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Bad Chart Thursday: The Skeptic’s Secret

We’ve had a lot of discussions of privilege lately, and I’ve noticed that whenever the topic comes up, whether the focus is on race, gender, sexuality, ability, or any other axis, someone comments along the lines of suggesting we should all focus on simply being human.

Usually, there’s a moral high ground implied in somehow being above all this prejudice nonsense by choosing to be color-blind and gender-blind, that any focus on the reality of race, gender, sexuality, and so forth is itself a form of prejudice.

I was thinking about this idea today while procrastinating on Twitter, that the best way to have equality is to act as if we are already have it. I was trying to put my finger on what this rationale reminded me of.

Then it hit me.

This isn’t rational thinking, despite how often it seems to arise in the community of skeptics, atheists, and freethinkers.

This is, in fact, The Secret.

If you not only wish hard enough but pretend as though your wish has already come true, it will come true.

So today’s Bad Chart illustrates how some of the common statements in support of this rationale float up from reality toward this inevitable delusion conclusion.

Featured image by Totally Severe.

Melanie Mallon

Melanie is a freelance editor and writer living in a small town outside Minneapolis with her husband, two kids, dog, and two cats. When not making fun of bad charts or running the Uncensorship Project, she spends her time wrangling commas, making colon jokes, and putting out random dumpster fires. You can find her on Twitter as @MelMall, on Facebook, and on Instagram.

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  1. Ah ha ha. Well done!

    I’m wishing us all equality now. Wait… give me just a moment… one more wish… There we are! All equal now. Glad we worked that out!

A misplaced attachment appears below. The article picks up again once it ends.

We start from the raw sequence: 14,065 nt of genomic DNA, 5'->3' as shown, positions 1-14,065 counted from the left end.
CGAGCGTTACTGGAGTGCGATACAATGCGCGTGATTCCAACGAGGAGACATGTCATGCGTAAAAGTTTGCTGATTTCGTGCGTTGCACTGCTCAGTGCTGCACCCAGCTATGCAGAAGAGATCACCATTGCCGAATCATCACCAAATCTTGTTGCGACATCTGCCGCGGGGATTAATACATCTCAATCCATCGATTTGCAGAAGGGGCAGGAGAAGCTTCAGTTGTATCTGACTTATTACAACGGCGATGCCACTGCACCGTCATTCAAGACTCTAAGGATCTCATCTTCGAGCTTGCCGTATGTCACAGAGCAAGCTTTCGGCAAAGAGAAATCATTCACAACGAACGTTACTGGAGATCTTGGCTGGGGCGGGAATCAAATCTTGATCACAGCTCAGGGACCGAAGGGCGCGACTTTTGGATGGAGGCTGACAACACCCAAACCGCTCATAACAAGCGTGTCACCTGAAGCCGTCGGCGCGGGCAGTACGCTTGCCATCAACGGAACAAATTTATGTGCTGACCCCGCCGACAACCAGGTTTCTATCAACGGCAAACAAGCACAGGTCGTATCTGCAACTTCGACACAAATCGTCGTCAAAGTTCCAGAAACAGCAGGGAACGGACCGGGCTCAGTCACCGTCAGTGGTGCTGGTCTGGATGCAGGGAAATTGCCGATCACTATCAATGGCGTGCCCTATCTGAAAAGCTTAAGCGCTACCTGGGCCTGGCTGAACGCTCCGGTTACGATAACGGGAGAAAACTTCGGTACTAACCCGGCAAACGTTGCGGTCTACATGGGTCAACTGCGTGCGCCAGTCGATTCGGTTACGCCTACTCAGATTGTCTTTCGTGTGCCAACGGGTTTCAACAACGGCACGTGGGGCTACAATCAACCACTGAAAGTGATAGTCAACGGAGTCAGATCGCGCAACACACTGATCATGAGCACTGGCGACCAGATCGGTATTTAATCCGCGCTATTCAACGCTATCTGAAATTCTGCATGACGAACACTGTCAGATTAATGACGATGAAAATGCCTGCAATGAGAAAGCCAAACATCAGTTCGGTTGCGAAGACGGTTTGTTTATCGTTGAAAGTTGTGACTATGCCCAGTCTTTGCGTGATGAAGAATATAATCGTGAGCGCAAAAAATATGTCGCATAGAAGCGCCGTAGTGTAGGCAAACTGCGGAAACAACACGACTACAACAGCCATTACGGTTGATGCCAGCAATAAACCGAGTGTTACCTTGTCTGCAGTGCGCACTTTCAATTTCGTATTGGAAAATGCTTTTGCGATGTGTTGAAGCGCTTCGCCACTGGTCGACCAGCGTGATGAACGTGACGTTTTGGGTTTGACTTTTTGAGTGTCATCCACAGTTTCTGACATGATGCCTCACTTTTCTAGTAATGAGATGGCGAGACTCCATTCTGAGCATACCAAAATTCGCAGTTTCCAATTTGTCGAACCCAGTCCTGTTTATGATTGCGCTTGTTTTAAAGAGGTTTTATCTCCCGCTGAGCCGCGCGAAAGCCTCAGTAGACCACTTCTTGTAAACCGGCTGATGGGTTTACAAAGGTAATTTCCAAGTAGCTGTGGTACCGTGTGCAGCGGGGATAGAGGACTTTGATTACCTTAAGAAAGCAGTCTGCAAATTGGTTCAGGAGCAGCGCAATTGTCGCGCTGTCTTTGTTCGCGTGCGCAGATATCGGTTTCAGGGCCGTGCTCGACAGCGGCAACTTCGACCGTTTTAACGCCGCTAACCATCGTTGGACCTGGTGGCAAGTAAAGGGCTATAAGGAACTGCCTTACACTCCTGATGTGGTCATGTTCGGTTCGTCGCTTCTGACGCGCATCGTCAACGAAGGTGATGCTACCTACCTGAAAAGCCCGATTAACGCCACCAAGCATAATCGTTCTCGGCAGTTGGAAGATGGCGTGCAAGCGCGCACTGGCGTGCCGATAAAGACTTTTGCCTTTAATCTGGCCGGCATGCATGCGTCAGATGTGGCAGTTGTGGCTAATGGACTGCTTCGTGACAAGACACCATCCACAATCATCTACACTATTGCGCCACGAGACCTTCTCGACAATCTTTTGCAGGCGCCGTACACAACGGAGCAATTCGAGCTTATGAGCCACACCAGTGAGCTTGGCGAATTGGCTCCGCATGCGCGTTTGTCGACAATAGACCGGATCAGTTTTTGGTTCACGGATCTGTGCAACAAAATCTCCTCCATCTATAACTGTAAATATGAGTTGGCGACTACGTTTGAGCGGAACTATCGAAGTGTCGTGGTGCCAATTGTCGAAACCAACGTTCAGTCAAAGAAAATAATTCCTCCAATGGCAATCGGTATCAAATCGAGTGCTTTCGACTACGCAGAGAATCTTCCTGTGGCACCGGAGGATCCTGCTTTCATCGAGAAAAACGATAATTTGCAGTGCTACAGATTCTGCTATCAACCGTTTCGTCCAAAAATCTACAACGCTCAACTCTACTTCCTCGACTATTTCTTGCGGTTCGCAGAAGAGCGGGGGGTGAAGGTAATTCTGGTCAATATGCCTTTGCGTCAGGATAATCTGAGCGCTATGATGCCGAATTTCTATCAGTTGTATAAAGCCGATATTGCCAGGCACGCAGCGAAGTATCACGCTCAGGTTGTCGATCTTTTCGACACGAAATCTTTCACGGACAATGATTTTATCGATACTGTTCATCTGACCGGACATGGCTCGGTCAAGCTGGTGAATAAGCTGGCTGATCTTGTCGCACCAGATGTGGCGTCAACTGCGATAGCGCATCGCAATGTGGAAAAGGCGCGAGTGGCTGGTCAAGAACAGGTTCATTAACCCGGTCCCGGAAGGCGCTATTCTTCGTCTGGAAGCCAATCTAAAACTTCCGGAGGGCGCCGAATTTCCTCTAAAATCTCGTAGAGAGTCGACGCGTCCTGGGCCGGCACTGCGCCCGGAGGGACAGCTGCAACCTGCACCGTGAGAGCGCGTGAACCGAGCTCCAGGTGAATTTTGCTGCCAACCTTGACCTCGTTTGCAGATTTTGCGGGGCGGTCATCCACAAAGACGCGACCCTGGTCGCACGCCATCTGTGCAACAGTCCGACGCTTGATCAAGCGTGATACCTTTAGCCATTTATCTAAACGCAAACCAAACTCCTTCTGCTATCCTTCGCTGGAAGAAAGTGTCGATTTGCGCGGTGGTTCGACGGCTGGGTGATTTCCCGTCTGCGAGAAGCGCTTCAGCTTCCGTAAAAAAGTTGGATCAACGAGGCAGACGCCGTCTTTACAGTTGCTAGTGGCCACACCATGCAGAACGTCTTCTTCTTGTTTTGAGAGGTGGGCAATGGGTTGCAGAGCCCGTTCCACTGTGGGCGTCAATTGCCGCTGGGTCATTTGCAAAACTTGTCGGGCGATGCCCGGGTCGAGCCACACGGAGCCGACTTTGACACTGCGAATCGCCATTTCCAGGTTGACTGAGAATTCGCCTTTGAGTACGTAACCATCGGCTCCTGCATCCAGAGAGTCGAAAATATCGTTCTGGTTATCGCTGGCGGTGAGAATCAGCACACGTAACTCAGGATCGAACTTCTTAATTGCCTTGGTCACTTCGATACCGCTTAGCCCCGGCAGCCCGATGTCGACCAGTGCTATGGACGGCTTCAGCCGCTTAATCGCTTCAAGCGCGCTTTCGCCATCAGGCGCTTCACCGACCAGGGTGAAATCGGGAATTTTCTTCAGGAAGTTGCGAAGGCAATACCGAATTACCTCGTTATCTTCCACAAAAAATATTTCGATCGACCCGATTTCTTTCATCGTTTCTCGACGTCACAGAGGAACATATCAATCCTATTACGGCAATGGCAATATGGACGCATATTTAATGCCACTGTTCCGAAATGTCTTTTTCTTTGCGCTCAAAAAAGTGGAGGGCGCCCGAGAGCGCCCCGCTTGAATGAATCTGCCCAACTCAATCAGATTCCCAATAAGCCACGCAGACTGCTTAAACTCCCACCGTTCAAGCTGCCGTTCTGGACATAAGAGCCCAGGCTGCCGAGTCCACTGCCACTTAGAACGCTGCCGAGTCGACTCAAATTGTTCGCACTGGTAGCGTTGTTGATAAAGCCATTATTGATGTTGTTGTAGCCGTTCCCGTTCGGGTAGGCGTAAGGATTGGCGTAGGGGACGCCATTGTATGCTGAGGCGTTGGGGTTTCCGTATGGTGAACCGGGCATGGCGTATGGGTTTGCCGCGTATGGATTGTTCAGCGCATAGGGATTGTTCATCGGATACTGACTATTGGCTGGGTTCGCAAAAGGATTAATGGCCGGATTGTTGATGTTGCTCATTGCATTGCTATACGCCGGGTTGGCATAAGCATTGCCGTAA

1. It’s so simple, isn’t it? But apparently someone else out there wished the exact opposite. Damn it. I knew there was a hole in this plan.

  2. Melanie, so many great charts recently! What’s next? (Maybe a version of how things should be or how we can best get from here to there?)

    1. See, you haven’t taken the next, very important step. The Secret means not only wishing; it means acting as though your wish has already come true. So start wearing longer pants, for starters.

  3. I too wished I was a little bit taller. Does anyone want this rabbit in a hat with a bat? (I’m keeping the ’64 Impala)

  4. A lot of the denialism that I’ve observed in the skeptic/atheist community when the topic is about privilege could easily be summed up as the just world fallacy (good summary here: http://youarenotsosmart.com/2010/06/07/the-just-world-fallacy/ ). Try to get someone who claims that privilege doesn’t exist to explain inequalities in society… in my experience when I’ve had these discussions, it basically leads to a revelation that they assume that person was lazy, didn’t try hard enough, they deserved it somehow etc. Then they proceed to make some sort of bootstraps argument. It’s so predictable.

    1. Funny also in a community that often will call out religious privilege, particularly Christian privilege…but many in the same community will deny the pervasiveness of any other forms of privilege. When you’re inside the bubble, the bubble looks like the entire universe.

      1. When you’re inside the bubble, the bubble looks like the entire universe.

        Yes, this! It’s long past time to burst some bubbles.

    2. I love that site, and yes, this fallacy is perfect to describe this kind of thinking! Especially this part: “You want the world to be fair, so you pretend it is.”

    1. You’re shit, you know that? People have addressed every “argument” from puffed up doodz like Stangroom repeatedly, at length, to no avail. There is no argument to address. There is only obfuscation, elision, and I CANNOT BE WRONG YUR BAD AND HYSTERICAL.